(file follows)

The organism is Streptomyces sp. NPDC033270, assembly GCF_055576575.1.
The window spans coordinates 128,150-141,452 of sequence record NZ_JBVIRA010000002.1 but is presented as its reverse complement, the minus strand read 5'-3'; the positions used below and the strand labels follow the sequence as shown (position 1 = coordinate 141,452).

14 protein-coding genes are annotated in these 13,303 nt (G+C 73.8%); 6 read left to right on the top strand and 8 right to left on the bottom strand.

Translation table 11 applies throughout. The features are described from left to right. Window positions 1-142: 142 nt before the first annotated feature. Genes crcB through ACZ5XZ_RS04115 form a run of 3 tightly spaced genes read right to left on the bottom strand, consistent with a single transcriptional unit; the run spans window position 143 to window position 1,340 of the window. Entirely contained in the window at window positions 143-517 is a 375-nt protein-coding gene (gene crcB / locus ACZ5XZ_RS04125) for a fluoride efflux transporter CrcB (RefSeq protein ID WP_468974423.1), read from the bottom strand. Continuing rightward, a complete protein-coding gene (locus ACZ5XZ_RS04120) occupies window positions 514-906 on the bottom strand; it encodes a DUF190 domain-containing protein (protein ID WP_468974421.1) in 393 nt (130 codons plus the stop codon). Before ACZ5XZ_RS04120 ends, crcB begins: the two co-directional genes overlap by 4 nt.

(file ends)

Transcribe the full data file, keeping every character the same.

The organism is Streptomyces sp. NPDC033270, assembly GCF_055576575.1.
The window spans coordinates 128,150-141,452 of sequence record NZ_JBVIRA010000002.1 but is presented as its reverse complement, the minus strand read 5'-3'; the positions used below and the strand labels follow the sequence as shown (position 1 = coordinate 141,452).

14 protein-coding genes are annotated in these 13,303 nt (G+C 73.8%); 6 read left to right on the top strand and 8 right to left on the bottom strand.

Translation table 11 applies throughout. The features are described from left to right. Window positions 1-142: 142 nt before the first annotated feature. Genes crcB through ACZ5XZ_RS04115 form a run of 3 tightly spaced genes read right to left on the bottom strand, consistent with a single transcriptional unit; the run spans window position 143 to window position 1,340 of the window. Entirely contained in the window at window positions 143-517 is a 375-nt protein-coding gene (gene crcB / locus ACZ5XZ_RS04125) for a fluoride efflux transporter CrcB (RefSeq protein ID WP_468974423.1), read from the bottom strand. Continuing rightward, a complete protein-coding gene (locus ACZ5XZ_RS04120) occupies window positions 514-906 on the bottom strand; it encodes a DUF190 domain-containing protein (protein ID WP_468974421.1) in 393 nt (130 codons plus the stop codon). Before ACZ5XZ_RS04120 ends, crcB begins: the two co-directional genes overlap by 4 nt.